Also, unlike the activPAL, which is held in a fixed orientation on the thigh, the SitFIT can move in the trouser pocket, thus changing its orientation relative to the thigh. To overcome this, algorithms were developed by PAL Technologies to allow the device to be carried at random orientations in the pocket and to rotate during use. The SitFIT produces outcomes that are mainly based on the device’s ability to count steps and to determine the wearer’s posture from its trouser pocket location. The SitFIT counts steps using all three (X,Y,Z) axes of space accelerations, with the step counting algorithm samplings each of the three axes separately 10 times every second. The algorithm looks for a swing leg phase expressed as a relative smooth variation of the axis acceleration value, followed by a sharp acceleration change attributed to heel strike. Depending on device orientation in the pocket, any axis can be dominant, hence the step count algorithm looks for all combinations of swing-heel strike patterns over three axes and their inversions. The count of steps is the sum of the steps counted across all axes, meaning that steps from all three axes are added but the same step is not counted more than once. A time-based filter is applied to cut off high frequency noise in the step counting arising from the device’s free movement inside the pocket that would otherwise produce extra step counts; practically, a refractory period is created between steps, preventing erroneous reporting of high frequency stepping. An automatic gain control feature is implemented based on interstep intervals that make the algorithm more sensitive during slow stepping. Additionally, there is a maximum period between two successive heel strikes that can lead to the registration of a step. Beyond this maximum, period step signals are regarded as individual noise bursts and do not contribute to step counting.
The determination of posture from a randomly placed device in the pocket is a greater challenge than step counting. The posture estimation algorithm uses containers (i.e., periods where activity is of a single class) of upright, sedentary, transport and non-wear using historical and future criteria to set the limits for the sequential containers. The criteria used to characterise a container are: (a) the presence of steps, (b) high-frequency low-level background noise, (c) sporadic noise bursts, (d) a combination of changes to the static accelerations of the three axes. The highest weighted criterion to identify the upright container is the existence of steps. The algorithm identifies a container as upright when there are steps within it, and tracks back in time until the last sufficient change in static accelerations is found to indicate the change in posture. A prolonged period without significant dynamic accelerations is weighted towards a sedentary container. Any significant dynamic acceleration or stepping resets the weighting. A prolonged period totally without dynamic accelerations, after an identified sedentary period, weighs towards a non-wear container. Persistent, high-frequency, low-level dynamic accelerations without stepping are weighted toward a transport container. Sporadic noise bursts that do not constitute stepping are weighted towards upright (quiet standing). If no stepping is identified before a significant static acceleration change, the container is reassigned as sedentary. This algorithm is summarized in Figure 2.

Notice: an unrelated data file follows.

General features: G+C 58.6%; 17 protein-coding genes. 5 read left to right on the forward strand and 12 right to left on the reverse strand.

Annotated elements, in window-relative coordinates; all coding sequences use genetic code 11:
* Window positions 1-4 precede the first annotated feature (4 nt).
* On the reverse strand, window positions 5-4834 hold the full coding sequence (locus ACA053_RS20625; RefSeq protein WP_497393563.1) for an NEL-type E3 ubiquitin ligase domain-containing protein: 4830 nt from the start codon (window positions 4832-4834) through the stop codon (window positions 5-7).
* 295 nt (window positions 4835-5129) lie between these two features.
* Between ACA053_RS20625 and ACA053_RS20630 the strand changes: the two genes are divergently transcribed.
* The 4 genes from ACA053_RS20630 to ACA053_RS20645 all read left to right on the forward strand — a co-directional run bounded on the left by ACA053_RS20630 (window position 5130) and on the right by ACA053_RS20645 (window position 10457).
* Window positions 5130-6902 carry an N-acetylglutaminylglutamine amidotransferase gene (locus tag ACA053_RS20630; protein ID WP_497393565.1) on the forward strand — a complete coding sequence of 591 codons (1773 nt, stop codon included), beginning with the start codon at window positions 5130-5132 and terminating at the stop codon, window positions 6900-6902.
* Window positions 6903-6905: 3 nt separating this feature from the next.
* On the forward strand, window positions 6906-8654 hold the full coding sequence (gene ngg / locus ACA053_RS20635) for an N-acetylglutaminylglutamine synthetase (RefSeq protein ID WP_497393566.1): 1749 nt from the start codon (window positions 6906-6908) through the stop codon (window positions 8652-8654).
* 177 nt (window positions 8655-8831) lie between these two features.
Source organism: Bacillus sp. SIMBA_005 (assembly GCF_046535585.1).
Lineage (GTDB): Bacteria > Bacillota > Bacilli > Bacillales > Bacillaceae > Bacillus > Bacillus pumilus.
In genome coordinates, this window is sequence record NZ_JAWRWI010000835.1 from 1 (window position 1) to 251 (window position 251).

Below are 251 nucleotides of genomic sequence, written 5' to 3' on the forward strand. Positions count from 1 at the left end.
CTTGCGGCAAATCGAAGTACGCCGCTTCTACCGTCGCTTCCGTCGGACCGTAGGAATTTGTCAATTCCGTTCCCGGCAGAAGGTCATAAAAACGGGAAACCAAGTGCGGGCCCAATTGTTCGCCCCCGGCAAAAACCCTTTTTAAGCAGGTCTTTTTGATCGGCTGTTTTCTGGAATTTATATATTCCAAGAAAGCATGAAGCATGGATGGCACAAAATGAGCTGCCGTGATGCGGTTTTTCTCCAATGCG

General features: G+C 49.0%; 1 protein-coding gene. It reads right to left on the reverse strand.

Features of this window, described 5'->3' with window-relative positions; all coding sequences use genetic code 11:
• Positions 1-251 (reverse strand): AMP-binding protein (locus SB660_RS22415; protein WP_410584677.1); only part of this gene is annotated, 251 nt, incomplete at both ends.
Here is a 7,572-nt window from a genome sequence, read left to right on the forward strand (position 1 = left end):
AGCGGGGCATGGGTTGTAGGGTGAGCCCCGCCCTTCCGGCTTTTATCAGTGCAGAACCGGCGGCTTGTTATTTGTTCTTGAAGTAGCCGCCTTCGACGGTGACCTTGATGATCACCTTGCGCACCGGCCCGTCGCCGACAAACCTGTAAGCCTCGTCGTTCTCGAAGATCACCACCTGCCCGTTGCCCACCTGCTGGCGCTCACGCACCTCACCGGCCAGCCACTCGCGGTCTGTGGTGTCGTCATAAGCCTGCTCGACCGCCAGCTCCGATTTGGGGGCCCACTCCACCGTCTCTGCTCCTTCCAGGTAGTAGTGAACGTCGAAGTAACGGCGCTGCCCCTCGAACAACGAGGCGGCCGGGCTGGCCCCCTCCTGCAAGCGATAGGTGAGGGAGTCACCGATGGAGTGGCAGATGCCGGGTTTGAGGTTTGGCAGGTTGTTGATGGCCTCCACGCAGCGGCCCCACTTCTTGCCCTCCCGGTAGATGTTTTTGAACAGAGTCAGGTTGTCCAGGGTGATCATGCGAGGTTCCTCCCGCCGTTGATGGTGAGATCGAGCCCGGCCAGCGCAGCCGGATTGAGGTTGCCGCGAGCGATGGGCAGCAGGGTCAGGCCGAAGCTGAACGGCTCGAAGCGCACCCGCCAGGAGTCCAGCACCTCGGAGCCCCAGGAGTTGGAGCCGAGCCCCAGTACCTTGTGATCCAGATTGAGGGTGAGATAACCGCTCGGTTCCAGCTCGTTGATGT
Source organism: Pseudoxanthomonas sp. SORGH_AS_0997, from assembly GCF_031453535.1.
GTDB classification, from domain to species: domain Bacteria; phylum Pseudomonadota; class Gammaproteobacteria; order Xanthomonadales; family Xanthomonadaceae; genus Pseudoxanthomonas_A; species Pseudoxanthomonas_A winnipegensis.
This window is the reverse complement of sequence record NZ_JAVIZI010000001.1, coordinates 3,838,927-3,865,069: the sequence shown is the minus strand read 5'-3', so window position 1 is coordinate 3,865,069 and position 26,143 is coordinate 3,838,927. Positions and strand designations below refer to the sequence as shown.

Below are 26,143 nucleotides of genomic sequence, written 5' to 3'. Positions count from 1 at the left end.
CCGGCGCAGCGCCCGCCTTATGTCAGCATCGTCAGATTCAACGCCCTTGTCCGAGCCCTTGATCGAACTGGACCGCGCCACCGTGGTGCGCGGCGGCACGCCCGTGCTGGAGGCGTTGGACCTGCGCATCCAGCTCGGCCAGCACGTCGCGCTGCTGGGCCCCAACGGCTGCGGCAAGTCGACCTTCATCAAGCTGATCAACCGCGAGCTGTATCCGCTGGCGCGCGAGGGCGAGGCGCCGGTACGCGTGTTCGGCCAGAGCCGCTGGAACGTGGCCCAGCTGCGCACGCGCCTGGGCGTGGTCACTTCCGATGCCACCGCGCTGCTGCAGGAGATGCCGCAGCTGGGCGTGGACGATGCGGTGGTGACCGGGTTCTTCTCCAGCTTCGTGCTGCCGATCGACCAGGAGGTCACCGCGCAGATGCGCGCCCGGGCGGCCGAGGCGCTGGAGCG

Validation of stepping and sitting/upright time algorithms in free-living conditions
Once algorithms for detection of sitting versus upright time and step counts with the SitFIT were fully developed, we sought to validate their accuracy under real-world free-living conditions by comparing sitting time and step count outputs from the SitFIT with those from the activPAL, which was assumed to provide criterion standard measures of sitting time and step counts, over several days. To do this, we asked 21 men, age 30 to 65 yr, with body mass index of 26.6 ± 3.9 kg·m−2 who were willing to wear trousers with front pockets and had no contraindications to engaging in physical activity (as assessed by the Physical Activity Readiness Questionnaire) to each concurrently wear a SitFIT device in a front trouser pocket and an activPAL accelerometer attached to their thigh for up to 7 d. This participant group was chosen as the first intended use of the SitFIT was in the EuroFIT study which was a randomized controlled trial designed to increase physical activity and reduce sedentary behavior in overweight and obese middle-age male soccer fans (23). Participants were recruited via email invitation or word-of-mouth and were primarily employees of the University of Edinburgh. All provided written informed consent, and the study was approved by the Research Ethics Committee of the Moray House School of Education, University of Edinburgh.
Participants were instructed to affix an activPAL activity monitor (model activPAL3; PAL Technologies, Glasgow, UK) to the front of their thigh using a surgical dressing for 24 h·d−1 for 7 d. Over the same period, they were asked to carry a SitFIT device in their front trouser pocket during all waking hours, putting the device on as soon as they woke in the morning and removing it before they went to bed at night. Valid data were obtained for 7 d in 18 participants, 8 d in one participant, 6 d in one participant, and 5 d in one participant, providing a total of 145 valid days where SitFIT and activPAL data could be compared.